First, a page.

after f2fb friend #160 johnny bladez said goodnight, i prepared for bed and glanced out of the bedroom window to see that he sat on the front stoop, smoking a cigarette. we had had some laughs and the two parties had been fun, but we had also talked a lot about the different challenges he was and is facing. bad friends, bad relationships, bad choices, bad options. i wondered if keeping him company would help and then realized, no, we all have to have the time to sit on a front stoop, smoke a cigarette and sort things out in our head.
i have made no secret of my early life. being adopted when i was three. a schizophrenic mother. leaving home. living on the streets (not very successfully). foster placements. juvie detention. dropping out of high school. bad friends, bad relationships, bad choices, bad options.
but somewhere along the line i had the sitting down on the front stoop. i’m not sure if i smoked a cigarette. and i had said all that i had to say about that moment to johnny.
a facebook friend joan asked me about that front stoop moment for me. because i did turn things around. i went to college. then law school. got married. had kids–neither of whom has shown up on the police blotter, i’m happy to say. it was no idle question for her. joan works with native american children in north dakota who are at risk.
i sent her a three hundred page autobiography last night. she read it last night. while i puttered about the house. while i looked outside the window again and knew that johnny was walking home. while i slept and while i woke up to go bike riding with f2fb friend #161 lee padgitt.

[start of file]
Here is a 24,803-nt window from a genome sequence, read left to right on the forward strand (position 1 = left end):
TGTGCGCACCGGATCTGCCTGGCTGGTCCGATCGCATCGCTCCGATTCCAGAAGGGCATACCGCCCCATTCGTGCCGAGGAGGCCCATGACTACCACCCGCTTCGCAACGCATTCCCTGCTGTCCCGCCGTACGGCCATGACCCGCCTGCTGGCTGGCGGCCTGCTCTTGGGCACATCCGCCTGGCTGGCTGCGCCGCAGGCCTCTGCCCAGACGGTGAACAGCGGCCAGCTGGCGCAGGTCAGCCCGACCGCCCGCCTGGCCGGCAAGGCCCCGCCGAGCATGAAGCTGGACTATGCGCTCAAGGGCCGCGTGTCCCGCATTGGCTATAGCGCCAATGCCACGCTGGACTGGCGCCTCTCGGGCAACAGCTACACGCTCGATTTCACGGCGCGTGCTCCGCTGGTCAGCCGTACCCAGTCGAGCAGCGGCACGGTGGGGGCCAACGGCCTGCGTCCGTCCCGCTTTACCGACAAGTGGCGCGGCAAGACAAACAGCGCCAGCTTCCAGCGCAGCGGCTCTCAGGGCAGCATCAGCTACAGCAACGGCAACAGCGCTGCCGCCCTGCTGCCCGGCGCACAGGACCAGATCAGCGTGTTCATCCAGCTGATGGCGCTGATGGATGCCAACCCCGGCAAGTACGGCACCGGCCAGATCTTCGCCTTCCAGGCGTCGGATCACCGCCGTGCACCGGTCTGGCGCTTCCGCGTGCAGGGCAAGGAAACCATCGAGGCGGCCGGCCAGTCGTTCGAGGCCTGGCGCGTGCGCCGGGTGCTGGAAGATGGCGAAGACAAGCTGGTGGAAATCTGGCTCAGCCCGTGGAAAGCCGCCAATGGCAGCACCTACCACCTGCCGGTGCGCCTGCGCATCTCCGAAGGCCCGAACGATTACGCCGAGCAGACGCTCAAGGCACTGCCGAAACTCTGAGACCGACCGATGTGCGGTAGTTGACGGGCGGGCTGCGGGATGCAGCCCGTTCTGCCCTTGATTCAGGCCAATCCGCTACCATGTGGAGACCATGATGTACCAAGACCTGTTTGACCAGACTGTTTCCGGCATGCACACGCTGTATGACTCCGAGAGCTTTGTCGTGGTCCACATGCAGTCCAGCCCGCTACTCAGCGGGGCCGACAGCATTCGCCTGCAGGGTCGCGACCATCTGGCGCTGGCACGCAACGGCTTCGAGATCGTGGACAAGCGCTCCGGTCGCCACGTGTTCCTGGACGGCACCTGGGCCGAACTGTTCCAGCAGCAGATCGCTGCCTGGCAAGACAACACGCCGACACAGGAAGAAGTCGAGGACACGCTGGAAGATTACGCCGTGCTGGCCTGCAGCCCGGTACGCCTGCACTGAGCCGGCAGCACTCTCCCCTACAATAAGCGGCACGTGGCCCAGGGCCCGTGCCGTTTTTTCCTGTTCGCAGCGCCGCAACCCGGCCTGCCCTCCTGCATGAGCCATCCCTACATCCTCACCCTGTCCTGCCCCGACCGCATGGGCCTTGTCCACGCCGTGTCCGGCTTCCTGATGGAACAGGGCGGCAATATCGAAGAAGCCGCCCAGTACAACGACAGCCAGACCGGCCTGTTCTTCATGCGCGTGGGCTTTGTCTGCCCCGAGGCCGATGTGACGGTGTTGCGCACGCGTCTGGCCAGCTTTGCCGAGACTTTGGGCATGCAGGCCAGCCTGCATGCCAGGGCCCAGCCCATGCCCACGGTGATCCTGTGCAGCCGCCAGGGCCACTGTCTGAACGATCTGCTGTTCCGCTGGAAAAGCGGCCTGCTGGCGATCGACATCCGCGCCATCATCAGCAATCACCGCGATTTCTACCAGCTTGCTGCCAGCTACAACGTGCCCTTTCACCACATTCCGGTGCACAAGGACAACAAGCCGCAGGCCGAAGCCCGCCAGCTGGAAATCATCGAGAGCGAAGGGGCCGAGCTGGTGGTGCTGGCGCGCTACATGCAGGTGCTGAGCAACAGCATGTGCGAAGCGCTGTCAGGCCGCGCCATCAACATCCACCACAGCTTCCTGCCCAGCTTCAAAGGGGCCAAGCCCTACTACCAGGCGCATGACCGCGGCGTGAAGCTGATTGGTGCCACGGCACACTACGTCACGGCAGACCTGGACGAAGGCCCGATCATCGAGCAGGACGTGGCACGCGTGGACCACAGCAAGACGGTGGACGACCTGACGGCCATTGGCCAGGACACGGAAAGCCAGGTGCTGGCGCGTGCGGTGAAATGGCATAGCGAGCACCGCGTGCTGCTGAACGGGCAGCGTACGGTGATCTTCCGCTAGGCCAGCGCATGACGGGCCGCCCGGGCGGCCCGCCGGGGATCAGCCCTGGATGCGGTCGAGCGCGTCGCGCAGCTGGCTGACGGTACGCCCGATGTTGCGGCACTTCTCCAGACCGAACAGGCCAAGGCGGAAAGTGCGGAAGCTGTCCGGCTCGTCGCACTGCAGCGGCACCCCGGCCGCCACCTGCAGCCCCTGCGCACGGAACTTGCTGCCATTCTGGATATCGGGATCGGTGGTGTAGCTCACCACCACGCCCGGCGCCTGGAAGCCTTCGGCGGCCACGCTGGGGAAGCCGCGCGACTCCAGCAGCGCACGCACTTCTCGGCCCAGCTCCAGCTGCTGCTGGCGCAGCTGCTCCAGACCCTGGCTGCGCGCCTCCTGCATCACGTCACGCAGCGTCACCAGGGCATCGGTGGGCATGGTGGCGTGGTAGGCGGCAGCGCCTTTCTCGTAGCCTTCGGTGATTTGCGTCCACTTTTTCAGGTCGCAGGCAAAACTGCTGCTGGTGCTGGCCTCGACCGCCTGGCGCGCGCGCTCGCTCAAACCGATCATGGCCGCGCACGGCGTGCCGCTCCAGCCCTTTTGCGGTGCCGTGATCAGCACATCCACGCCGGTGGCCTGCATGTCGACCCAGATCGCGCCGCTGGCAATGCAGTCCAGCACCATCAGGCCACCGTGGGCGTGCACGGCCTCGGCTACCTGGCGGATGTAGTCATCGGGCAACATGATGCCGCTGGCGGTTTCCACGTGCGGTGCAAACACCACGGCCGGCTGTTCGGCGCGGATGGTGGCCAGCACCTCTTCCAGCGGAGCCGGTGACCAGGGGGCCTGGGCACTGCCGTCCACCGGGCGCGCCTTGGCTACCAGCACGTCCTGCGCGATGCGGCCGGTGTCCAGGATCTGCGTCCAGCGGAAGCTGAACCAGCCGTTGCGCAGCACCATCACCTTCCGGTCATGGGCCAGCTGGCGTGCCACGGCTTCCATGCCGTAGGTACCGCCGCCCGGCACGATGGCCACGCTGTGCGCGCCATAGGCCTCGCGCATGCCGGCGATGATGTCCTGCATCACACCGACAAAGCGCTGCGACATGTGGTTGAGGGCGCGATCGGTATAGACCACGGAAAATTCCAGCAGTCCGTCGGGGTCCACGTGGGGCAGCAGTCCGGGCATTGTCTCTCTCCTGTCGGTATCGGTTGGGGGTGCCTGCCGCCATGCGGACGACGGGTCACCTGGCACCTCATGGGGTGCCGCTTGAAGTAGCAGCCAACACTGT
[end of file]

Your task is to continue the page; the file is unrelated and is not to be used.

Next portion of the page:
lee is in rotary with me. we are both fifty years old and we’re realizing that we’ve made the choices, we’ve done what we can with our options. we’re pretty settled that we’ve done pretty all right. and we’re treating ourselves a little at the midcentury mark: i’m meeting my friends and lee is spending a lot of time riding his bike. he and his wife have three children who are still at home, but soon he will have long bike rides to take. . .
my friend joan read the book and sent me a note that read in part. . .” It was painful for me to read and yet I couldn’t stop reading it~It’s perfect and horrible and humbling. I’m honored that you would allow me to share your pain and I urge you to get it published. I beg you to have it published.”
i would like to believe that my front stoop moment could help anybody else. and i hope that my jumping out on this year long adventure will help anybody else. but mostly me.
lee and i rode through the botanic gardens and then we had to high five on life and say goodbye!
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